In Britain, the BBC Good Food magazine listed goat meat as one of its top food trends for 2019, stating that a move towards the protein could reduce waste. According to the report, 100,000 young male goats are culled annually as they can’t produce milk, so it suggested that it was time to make use of the animal.
Of course this report sparked a wave of goat meat recipes, as well as plenty of ‘kid’ puns. But is the BBC late to the party on goat meat?
Goat meat is more commonly consumed in African, Asia and the Caribbean, where the meat has long been used in diets more often than in Britain.
It’s not even the first time goat meat has been the subject of this limelight. In 2015, a Scottish project campaigned for domestic farmers to consider goat meat and improve on the 450,000 goats produced for meat. It’s unknown if this campaign was a success.
Elsewhere, James Whetlor, the founder of goat meat producer Carbrito, has been running Goatober since 2016. Predating some of the more ridiculous month and activity portmanteaus that have been created of late, Goatober is a month-long celebration of goat meat to tackle exactly the same issue the BBC Good Food magazine has highlighted – waste.
On this occasion, it appears that Australia is ahead of the curve when it comes to realising the potential of goat meat. The country is one of the world’s biggest goat meat exporters and, in 2017, Australian goat meat exports totalled 28,426 tonnes shipped weight, and were valued at AU$257m. It is also halfway through a five-year research and development plan to improve goat meat sales.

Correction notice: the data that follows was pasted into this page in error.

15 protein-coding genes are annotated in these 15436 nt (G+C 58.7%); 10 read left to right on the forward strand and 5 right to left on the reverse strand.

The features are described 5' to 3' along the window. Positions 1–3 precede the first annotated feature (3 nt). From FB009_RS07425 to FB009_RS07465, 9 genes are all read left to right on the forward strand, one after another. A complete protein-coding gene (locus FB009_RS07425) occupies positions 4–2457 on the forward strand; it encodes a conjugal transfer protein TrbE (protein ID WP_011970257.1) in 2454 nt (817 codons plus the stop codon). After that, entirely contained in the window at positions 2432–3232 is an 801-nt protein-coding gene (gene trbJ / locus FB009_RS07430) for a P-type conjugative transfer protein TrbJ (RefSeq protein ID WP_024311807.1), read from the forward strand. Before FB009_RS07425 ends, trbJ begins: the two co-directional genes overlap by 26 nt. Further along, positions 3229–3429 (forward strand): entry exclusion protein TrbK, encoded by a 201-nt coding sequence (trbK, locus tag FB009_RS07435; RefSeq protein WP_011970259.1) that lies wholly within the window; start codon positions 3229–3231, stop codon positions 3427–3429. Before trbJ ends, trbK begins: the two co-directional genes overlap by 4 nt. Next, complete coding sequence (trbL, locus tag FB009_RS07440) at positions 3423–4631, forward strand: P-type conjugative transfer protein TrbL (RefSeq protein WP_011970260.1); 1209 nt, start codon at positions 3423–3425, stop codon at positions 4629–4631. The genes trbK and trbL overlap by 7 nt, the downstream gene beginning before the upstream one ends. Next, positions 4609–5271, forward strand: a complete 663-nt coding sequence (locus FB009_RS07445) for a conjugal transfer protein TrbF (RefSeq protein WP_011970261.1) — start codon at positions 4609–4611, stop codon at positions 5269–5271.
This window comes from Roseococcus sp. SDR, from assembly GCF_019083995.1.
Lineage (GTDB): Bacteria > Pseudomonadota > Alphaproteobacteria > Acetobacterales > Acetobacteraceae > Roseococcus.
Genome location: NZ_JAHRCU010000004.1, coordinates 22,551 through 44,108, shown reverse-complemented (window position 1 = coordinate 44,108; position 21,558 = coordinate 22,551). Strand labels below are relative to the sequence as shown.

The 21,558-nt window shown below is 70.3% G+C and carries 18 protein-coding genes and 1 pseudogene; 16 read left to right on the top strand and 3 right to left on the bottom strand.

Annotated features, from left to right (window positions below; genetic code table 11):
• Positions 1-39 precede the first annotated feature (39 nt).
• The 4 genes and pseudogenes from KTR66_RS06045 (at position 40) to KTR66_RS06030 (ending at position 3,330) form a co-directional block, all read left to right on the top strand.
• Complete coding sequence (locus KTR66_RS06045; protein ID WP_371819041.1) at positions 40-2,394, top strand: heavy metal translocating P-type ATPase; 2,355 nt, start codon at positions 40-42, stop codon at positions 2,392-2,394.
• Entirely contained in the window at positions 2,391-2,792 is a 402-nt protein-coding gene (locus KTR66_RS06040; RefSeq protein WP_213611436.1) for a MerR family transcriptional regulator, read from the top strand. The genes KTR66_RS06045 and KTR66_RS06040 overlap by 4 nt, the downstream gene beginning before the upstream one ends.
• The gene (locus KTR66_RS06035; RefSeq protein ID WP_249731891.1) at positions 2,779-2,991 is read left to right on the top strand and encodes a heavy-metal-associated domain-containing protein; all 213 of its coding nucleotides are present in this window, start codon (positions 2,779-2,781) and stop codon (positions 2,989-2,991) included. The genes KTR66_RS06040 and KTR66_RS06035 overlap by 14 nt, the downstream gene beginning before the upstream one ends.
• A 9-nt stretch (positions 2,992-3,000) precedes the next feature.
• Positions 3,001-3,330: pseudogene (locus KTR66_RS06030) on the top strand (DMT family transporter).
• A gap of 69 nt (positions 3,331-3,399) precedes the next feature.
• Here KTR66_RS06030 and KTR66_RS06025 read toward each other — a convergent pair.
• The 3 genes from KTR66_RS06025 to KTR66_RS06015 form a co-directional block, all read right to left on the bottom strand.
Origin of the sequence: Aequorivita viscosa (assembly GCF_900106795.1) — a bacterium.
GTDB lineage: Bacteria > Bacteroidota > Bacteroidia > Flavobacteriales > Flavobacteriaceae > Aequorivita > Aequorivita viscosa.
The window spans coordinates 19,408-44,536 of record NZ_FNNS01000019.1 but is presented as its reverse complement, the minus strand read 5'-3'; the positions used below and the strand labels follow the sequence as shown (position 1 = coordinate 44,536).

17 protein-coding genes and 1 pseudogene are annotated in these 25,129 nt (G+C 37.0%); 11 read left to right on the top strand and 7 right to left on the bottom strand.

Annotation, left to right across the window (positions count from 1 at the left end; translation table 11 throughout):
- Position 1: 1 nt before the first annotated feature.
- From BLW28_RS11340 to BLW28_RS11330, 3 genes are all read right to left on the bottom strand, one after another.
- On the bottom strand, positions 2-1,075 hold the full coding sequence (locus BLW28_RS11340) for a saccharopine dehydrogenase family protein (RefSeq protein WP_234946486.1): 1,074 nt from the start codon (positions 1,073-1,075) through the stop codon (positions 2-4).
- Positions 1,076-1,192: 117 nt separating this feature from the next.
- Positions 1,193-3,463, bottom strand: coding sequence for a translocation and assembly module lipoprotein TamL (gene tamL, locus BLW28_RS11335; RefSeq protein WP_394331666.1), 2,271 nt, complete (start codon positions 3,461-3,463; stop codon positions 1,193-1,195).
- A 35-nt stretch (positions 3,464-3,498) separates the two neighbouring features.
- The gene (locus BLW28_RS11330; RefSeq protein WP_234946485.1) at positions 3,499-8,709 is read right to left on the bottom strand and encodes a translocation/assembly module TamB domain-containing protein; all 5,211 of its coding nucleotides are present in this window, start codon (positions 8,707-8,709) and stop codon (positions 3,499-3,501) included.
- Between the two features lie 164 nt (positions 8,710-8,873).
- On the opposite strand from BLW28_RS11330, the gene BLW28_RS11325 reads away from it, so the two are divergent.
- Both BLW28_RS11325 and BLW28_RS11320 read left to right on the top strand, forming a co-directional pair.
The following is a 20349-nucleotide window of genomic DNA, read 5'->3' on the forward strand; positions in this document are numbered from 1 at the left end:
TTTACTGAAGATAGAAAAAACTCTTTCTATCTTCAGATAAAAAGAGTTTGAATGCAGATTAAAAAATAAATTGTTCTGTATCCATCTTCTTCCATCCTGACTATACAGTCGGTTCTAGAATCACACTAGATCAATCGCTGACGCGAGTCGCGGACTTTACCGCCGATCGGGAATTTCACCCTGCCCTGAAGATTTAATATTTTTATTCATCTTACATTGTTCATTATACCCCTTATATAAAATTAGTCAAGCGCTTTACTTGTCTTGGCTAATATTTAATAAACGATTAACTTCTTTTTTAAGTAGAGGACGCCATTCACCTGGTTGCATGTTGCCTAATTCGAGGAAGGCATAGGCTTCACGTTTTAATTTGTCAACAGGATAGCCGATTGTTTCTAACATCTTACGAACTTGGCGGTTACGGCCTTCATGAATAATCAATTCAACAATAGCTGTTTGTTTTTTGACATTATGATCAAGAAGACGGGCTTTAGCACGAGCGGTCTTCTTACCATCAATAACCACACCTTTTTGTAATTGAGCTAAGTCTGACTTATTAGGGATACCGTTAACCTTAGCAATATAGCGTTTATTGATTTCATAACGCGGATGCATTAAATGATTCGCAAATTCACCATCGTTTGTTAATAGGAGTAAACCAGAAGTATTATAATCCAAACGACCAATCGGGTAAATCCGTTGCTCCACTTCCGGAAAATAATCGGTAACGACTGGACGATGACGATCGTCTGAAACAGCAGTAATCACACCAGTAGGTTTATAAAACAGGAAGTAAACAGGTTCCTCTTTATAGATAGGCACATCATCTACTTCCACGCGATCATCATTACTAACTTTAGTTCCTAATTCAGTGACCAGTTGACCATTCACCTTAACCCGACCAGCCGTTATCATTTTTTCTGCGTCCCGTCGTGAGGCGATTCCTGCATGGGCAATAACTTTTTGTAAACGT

Created by the Goat Industry Council of Australia (GICA), with support from Meat & Livestock Australia (MLA), it details some clear targets for the sector. GICA president John Falkenhagen said an additional AU$13m could be generated for the industry.
“Within the current Goat meat and Livestock Industry Strategic Plan, the vision is to secure the industry’s future as an innovative, profitable and resilient world leader in goat production,” he said.
“We are now halfway through the plan’s timeframe and the mid-term review has been completed by GICA and MLA, concluding the industry is overwhelmingly making good progress.
“The plan identified several KPIs and critical success factors to enable the industry to grow and prosper.
“A feasibility study into opportunities to encourage goat meat consumption in Australia has been completed and identified that value-adding could create more demand and potentially generate $13 million for the industry annually.”
It’s easy to criticise for being behind the curve, but the fact remains that any promotion for this delicious protein should be applauded, particularly when the meat industry remains under such constant scrutiny.